Jun 10, 2008 Mary rated it 4 of 5 stars  ·  review of another edition
Recommends it for: mystery fans
This was probably the best mystery I've read in a while. Irene Kelly is a journalist working on a missing children story for her newspaper which leads her into all sorts of danger. Murdered fathers, search and rescue dogs, kidnapped siblings, people pretending to be who they aren't - this book has it all, along with brief chapters and page turning suspense that makes it hard to stop reading. There is a plotline about a cult-like extended family that is integral to the story, but somewhat unreali ...more
Another in the Irene Kelly, Southern California newspaper reporter, mystery series. As usual in this series, there is a solid plot as Irene works to unravel the mystery. In this case it involves an extended family of people fostered or adopted as children to comprise a large family of "related" influencial people in Kelly's community. The plot starts dealing with missing children, moves to involved murder, someone framed for murder, and a number of children gone missing.

Plot line is a bit differ
Jan Burke doesn't write enough, she's great. Irene Kelly investigates and exonerates a kidnapping from years before.
Sharon Dickman
Not sure how I have missed this author before, but I really liked this book. I will look for more.
Catherine Woodman
At the start of Edgar-winner Burke's well-crafted 10th novel of suspense (after 2005's Bloodlines), sociopathic killer Cleo Smith has just murdered a graphic artist, Richard Fletcher, who was a member of a large, bizarre California family, but Smith's motive for the killing remains obscure. Five years later, Fletcher's adopted son has been wrongfully convicted of the crime, and Burke's resourceful and compassionate reporter heroine, Irene Kelly, has written a story about missing children that ha ...more
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Kevin Bachovchin
One of my favorite Jan Burke books.
Donna Davis's your heart?

The pacing in Jan Burke's Irene Kelly series is unrelenting. The only issue that keeps that fifth star (which to me, means flat-out amazing) is that after ten episodes, I find myself saying, "Really? All these things happened to this one woman?" Being married to a cop only explains so much, even when the reader is willing to set reality aside to some extent and buy into the writer's premise.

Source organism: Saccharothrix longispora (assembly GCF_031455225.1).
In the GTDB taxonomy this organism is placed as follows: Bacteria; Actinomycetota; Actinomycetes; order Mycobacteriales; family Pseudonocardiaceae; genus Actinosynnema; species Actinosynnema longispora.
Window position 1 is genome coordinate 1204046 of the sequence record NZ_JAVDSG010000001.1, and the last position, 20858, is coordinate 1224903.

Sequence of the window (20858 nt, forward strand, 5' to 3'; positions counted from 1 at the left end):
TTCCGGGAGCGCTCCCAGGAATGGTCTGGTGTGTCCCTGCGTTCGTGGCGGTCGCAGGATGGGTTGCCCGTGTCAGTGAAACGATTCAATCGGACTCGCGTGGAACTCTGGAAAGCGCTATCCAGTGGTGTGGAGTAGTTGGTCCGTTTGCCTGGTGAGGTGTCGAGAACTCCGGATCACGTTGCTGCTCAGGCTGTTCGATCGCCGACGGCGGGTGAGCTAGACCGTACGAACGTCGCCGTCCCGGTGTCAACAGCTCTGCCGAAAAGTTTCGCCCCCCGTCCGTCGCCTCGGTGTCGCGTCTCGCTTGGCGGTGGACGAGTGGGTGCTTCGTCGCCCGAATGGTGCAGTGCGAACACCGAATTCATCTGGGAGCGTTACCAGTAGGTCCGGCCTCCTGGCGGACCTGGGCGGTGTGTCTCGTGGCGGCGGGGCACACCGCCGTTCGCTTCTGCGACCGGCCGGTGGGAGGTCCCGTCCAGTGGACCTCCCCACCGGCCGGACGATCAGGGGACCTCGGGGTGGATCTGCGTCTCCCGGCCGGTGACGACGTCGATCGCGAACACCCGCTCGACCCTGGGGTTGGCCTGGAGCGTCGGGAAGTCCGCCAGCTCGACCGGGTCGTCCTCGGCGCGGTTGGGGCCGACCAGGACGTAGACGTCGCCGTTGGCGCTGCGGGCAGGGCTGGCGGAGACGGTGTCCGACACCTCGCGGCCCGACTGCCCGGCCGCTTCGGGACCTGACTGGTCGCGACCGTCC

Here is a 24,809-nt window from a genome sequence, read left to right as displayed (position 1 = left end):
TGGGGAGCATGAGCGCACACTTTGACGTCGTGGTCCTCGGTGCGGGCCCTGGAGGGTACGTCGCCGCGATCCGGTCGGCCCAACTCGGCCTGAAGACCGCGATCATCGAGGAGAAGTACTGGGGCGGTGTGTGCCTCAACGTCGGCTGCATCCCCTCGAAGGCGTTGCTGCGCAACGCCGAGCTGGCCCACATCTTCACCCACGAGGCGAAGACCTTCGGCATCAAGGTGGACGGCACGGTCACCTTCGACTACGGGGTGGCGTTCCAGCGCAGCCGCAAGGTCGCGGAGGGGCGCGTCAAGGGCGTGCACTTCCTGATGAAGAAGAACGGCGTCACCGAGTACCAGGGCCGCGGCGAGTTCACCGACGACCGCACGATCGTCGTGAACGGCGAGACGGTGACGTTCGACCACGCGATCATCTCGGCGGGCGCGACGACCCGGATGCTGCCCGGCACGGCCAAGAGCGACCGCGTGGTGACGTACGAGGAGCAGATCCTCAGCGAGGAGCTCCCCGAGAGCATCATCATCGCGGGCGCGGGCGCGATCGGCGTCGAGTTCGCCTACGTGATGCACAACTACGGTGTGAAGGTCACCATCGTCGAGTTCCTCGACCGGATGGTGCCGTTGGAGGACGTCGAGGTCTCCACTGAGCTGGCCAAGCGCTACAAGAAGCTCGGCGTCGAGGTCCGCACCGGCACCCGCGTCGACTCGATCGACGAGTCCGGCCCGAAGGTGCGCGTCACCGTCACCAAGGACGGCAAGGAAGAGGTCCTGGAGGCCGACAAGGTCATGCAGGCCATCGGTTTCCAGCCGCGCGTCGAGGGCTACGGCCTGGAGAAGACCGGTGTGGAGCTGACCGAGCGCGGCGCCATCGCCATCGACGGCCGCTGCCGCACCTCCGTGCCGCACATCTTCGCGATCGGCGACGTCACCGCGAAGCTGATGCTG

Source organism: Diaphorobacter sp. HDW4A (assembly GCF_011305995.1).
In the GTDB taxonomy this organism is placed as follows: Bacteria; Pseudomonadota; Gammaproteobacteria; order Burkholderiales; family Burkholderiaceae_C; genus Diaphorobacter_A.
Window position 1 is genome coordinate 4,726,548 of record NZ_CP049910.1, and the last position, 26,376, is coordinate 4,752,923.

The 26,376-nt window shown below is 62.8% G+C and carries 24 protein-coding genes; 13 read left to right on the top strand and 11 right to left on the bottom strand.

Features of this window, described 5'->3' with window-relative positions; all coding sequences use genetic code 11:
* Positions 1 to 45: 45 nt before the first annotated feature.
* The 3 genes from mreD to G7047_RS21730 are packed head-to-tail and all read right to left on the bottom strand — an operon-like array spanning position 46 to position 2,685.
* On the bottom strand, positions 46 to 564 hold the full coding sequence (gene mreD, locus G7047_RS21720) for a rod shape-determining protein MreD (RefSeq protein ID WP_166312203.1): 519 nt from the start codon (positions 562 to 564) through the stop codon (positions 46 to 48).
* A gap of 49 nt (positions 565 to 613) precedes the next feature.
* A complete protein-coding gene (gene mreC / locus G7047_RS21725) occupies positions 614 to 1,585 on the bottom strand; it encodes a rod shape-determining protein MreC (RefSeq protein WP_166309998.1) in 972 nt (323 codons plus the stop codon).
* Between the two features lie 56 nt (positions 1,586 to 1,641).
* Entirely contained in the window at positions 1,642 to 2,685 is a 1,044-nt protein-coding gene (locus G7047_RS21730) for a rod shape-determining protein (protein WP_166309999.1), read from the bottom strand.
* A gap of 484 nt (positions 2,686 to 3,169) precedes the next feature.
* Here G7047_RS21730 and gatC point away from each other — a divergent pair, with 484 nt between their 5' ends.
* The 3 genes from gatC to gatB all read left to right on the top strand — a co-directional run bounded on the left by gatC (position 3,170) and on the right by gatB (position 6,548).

That said, I really enjoy her work, and this one--whose plot I will leave to the rea
Irene Kelly series.
I think this is the newest Irene Kelly novel available now, so I’m caught up at last. Which is great, ’cause I love that feeling, but it also sucks, ’cause now I’ll have to wait and hope and wait and search and wait… and I hate waiting for the next book in any series. This one was good, though, really good. And it came out in 2006, so maybe that means a new one is rather imminent? A girl can hope! (written in 2008)
A good solid mystery - good characters, and I'll definitely read more of the series, but as the book went along, "holes" developed and some of the story lines seemed unevenly developed. I also didnt like that they alluded a lot to events in previous books but never filled in more of the back story on that. I can see not retelling the whole story, but this was even less info than a "tease."
Aug 06, 2014 Kim rated it 2 of 5 stars  ·  review of another edition
Recommended to Kim by: judy skaggs and Lela Adkins
I really couldn't get into this book
Lian Tanner
Another excellent crime series that I'm reading my way through. This addresses the highly emotive topic of kidnapped children, and does it with great compassion, giving us an insight into the nightmare life of parents whose kids have been taken. Irene Kelly is a wonderful protagonist - intelligent, brave and resourceful, and the children in the story are also terrific.
Jodi Pomerleau
I liked it. I read reviews which said there were too many characters to keep straight, but I don't read a story all in one sitting and I had no trouble. I love Irene Kelly's character, but she seems to get into the wildest situations. It is fiction after all, so the likelihood of so many odd things happening to one person is a bit exaggerated for entertainment purposes.
Didn't finish - skipped to the end to find out who the baddies where. I couldn't make head nor tail of the characters in this book. It probably would have helped if I had read any of the author's books before I guess, as this was number 9 in the series, but it just seemed to me that there was a cast of thousands and a confusing plot.
I always enjoy the Irene Kelly series of Jan Burke. This was good but it had so many characters that it was a bit difficult to keep track of who was who and how they were related. It was suspensful to the very end, which I always like. I would have given it a higher rating if she could have kept the characters better defined.
I'm in a Bad Book Funk right now. 3 straight books that I haven't been able to finish.

Kidnapped was a good enough premise, but there were just so many characters to keep track of. And you'd read about a character for 3 or 4 pages, then not hear from them again for 40 pages. By then, you've forgotten them.
This is #10 in Irene Kelly series and it is about a family that adopts children that are gifted. They are not really adopted as someone snatches the kids and kills the parents. Irene is drawn into the case even though she is not allowed to report on it. Hard book to put down.
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Irene Kelly (1 - 10 of 11 books)
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  • Sweet Dreams, Irene (Irene Kelly #2)
  • Dear Irene (Irene Kelly #3)
  • Remember Me, Irene (Irene Kelly #4)
  • Hocus (Irene Kelly #5)
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  • Bloodlines (Irene Kelly, #9)